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McKeon intros bill to boost veterans' educational benefits

Posted: May 20, 2009 3:38 p.m.
Updated: May 20, 2009 6:50 p.m.
WASHINGTON, D.C. - Leading a coalition of California elected officials, Rep. Howard P. "Buck" McKeon (R-Calif.) today introduced the Veterans Educational Equity Act.

McKeon, the top Republican on the U.S. House Education and Labor Committee and a senior member of the House Armed Services Committee, developed the legislation in response to reports that California veterans may be unfairly denied educational benefits under the post-9/11 GI Bill.

Under California law, public institutions of higher education may not charge tuition to in-state residents. The post-9/11 GI Bill calculates a veteran's educational benefits based on the public tuition and fees charged to an in-state resident. Thus, in California, veterans receive no tuition benefit and are often only allowed to use a fraction of their fee allotment at a private institution of higher education.

"California's prohibition on tuition was meant to hold college costs down, not unfairly drive them up for our state'sveterans," 
McKeon said. "The Veterans Educational Equity Act ensures California's brave soldiers can benefit from the full amount to which they are entitled under the post-9/11 GI Bill."

Because California's public institutions of higher education charge no tuition, their fees are often considerably higher than the amount of fees charged by private institutions that are permitted to levy a tuition cost. For example, based on the amount charged by public institutions to in-state residents, the Department of Veterans Affairs has determined the maximum tuition benefit to be $0, while the maximum fee benefit can equal up to $6,586.54.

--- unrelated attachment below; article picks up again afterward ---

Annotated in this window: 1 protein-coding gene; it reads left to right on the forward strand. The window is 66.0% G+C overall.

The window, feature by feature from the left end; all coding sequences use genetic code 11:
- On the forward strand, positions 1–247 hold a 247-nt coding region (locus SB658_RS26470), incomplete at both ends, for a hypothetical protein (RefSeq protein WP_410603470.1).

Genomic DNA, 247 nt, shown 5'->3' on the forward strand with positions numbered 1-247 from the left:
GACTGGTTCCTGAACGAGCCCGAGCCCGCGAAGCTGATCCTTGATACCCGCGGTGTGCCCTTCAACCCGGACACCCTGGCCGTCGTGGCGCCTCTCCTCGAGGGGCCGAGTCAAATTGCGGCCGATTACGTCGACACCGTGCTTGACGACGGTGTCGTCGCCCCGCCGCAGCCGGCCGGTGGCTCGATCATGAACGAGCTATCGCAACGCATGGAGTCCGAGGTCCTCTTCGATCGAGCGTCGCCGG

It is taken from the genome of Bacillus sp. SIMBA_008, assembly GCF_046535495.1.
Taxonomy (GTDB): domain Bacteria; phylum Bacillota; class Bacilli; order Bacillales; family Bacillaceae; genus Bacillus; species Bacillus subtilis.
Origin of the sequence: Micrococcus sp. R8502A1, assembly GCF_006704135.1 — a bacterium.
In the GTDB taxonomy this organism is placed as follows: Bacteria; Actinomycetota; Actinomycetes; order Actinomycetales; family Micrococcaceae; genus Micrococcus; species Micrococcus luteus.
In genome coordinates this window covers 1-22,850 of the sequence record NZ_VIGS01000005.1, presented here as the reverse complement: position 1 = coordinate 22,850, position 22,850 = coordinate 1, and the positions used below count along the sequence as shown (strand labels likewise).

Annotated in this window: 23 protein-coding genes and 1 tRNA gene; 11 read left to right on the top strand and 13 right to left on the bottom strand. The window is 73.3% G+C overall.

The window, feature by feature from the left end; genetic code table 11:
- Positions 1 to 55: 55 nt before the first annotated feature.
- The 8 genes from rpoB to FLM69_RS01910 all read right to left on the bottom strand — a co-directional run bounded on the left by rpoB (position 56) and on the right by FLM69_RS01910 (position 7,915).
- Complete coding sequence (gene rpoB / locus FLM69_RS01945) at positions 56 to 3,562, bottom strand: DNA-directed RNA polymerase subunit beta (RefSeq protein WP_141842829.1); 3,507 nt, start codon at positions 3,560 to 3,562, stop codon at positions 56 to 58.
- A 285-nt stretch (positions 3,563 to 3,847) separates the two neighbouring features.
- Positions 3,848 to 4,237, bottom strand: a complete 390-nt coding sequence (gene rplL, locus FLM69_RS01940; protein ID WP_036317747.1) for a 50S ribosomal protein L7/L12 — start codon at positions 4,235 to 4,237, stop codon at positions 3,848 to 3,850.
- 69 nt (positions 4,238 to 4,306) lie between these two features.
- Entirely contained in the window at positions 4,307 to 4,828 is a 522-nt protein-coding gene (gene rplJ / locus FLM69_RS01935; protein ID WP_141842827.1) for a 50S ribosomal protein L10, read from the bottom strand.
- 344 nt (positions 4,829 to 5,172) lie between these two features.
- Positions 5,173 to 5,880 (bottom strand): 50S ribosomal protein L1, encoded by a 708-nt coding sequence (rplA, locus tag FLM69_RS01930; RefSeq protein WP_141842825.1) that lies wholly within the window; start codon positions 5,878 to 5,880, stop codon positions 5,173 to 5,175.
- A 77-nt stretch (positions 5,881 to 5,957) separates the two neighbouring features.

For example, a California veteran attending Stanford University (with an approximate tuition cost of $37,000 and fees of $1,000) would receive no benefit to defray the cost of tuition and would only be able to access $1,000 in fee benefits to cover that portion of the cost.

Andrew K. Benton, president of Pepperdine University in Malibu, Calif. and the former chairman of the American Council on Education said efforts to support the nation's veterans in pursuit of higher education should be vigorously pursued.

"The Veterans Educational Equity Act is the kind of legislation that can have a far reaching impact on our veterans - a group of selfless men and women to whom we owe a great debt of gratitude," said Benton.

The Veterans Educational Equity Act permits California veterans to use up to the full $6,586.54 benefit to offset tuition and fees, similar to the benefits enjoyed by veterans in other states.

George Palermo, a U.S. Marine Vietnam veteran from Southern California says we can't do enough for veterans who have served our country both home and abroad.

"California veterans should have the same access to money for education from the Post-9/11 GI Bill as veterans from the other 49 states," Palermo said. "Congratulations and thank you to Congressman McKeon for authoring the Veteran's Educational Equity Act to correct these inequities for California veterans."


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